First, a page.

Although many immigrant communities across the country have evolved over the past century, The Hill is widely recognized as a cultural neighborhood that the true Italian-American community still calls home. With Italian flags flying over cozy red brick houses and shop awnings striped in green, white and red, The Hill offers an assortment of delicious places to enjoy a plateful of homemade pasta or fresh meatballs. covered with a tasty marinara sauce. Anthony’s Tavern and Charlie Gitto’s Tavern are two of my favorites.
Whichever restaurant you choose, be sure to start your meal with an order of grilled ravioli. This original St. Louis dish is made by breading fresh beef ravioli and frying them to crispy perfection (much like eggplant Parmesan) before serving with shredded Romano cheese and marinara sauce.
In New York’s Little Italy, diners fold large triangles of thin-crust pizza lengthwise to eat this popular Italian dish. But the St. Louis-style pizza piles the toppings on a cracker-like crust that’s cut into 2-inch squares, not slices. And while mozzarella is the cheese of choice in the East, St. Louis pizza features Provel, a unique combination of cheddar, Swiss and provolone invented on The Hill.
Established on The Hill over 50 years ago, my favorite place to eat St. Louis style pizza is Imo’s. There are now about 30 Imo pizza places in the St. Louis metro area, with nearly 100 locations spilling out of Gateway City and across state lines into Kansas and Illinois. So wherever you are in St. Louis, it’s convenient to order a fancy, vegetarian, all-meat restaurant or create your own. And be sure to try Provel Bites!
7. Salt + Smoke
Across Missouri, Kansas City is known as the barbecue capital of the world. But surprisingly, St. Louis consumes more barbecue sauce per capita than any other US city. And not just a bit more – the people of St. Louis eat twice as much as the national average! Do your part to help St. Louis retain that Salt + Smoke claim to fame.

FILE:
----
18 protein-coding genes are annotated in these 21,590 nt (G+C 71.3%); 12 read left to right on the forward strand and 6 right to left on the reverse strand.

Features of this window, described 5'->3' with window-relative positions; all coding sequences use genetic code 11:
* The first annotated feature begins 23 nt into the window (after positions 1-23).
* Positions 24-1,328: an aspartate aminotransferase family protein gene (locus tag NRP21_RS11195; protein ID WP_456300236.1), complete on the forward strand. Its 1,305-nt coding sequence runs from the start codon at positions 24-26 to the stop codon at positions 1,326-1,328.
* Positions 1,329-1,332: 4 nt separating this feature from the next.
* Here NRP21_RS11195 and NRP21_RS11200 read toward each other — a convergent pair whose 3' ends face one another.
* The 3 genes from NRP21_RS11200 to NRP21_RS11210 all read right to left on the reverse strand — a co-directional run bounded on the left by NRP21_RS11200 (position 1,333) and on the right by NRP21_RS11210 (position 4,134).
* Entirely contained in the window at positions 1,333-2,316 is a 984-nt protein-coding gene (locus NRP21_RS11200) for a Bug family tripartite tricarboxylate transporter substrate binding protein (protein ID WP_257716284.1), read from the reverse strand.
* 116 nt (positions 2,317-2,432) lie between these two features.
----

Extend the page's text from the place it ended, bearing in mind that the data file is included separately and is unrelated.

With tender slices of beef brisket, pulled pork and pork chops in sauce on the menu, meat lovers are spoiled for choice. But Salt + Smoke also offers a smoked salmon sandwich for pescatarians and a falafel burger for vegetarians. And from beef fat fries to baked beans to creamy corn, the sides are just as delicious as the entrees. Plus, all but the white cheddar mac and cheese can be made gluten-free for anyone visiting St. Louis with a food allergy.
Pro tip: St. Louis style ribs are always cut into a perfect rectangle. Check out other places to enjoy it here.
8. Balkan candy box
The great crucible of Saint-Louis welcomed large numbers of Bosnian refugees in the early 1990s as they fled the horrors of war that finally shattered Yugoslavia. In the shadow of Bevo Mill, an iconic landmark in southern St. Louis, they transformed shuttered businesses and vacant homes into a thriving community now known as Little Bosnia. But the city’s best-known Bosnian restaurant got its start as a food truck.
After falling for her husband of Bosnian origin, chef Loryn Nalic immersed herself in the flavors of her native country. And in 2017, they created the Balkan Treat Box as a food truck which introduced the Gateway City to dishes from the Balkan region, including cevapigrilled minced meat sausages and pljeskavica, a Balkan style burger stuffed with cheese. The food truck was a resounding success, delighting the taste buds of writers with national audiences at New York Times and earning Chief Nalic a spot on the James Beard 2020 semi-finalist list.
Now, with a physical location (right next to an Imo’s) in suburban Webster Groves, you can enjoy the best cevapi in the country (according to Food Network), piss (wood-fired Turkish flatbread), and sutlija (rice pudding with pistachios and rose petals), Tuesday to Saturday from 11 a.m. while supplies last.
Fun fact: Saint-Louis is now home to the largest Bosnian population in the country.
9. Chez Clementine
Nothing caps off a day of tasty adventure better than a scoop of ice cream. And in St. Louis, Clementine’s Naughty and Nice Creamery can satisfy your sweet tooth and serve as a nightcap in one deliciously effective measure. The “naughty” side of the menu is a boozy scoop that pairs sweet ice cream with rum, bourbon, cabernet and other grown-up drinks, creating flavors like boozy banana rum, bourbon pecan maple and cabernet chocolate. The “fun” side of the menu includes unique and delicious (albeit non-alcoholic) flavors like Captain B’runch, Love Handles, and Gooey Butter Cake. Clementine’s also offers over 10 delicious vegan ice cream flavors including Hot Toddy, Lady Marmalade, Coconut Chai, and Vegan Reishi and Chaga.
Pro tip: Now you can enjoy one of America’s tastiest ice cream shops anywhere in the country by having pints of Clementine Ice Cream delivered to you.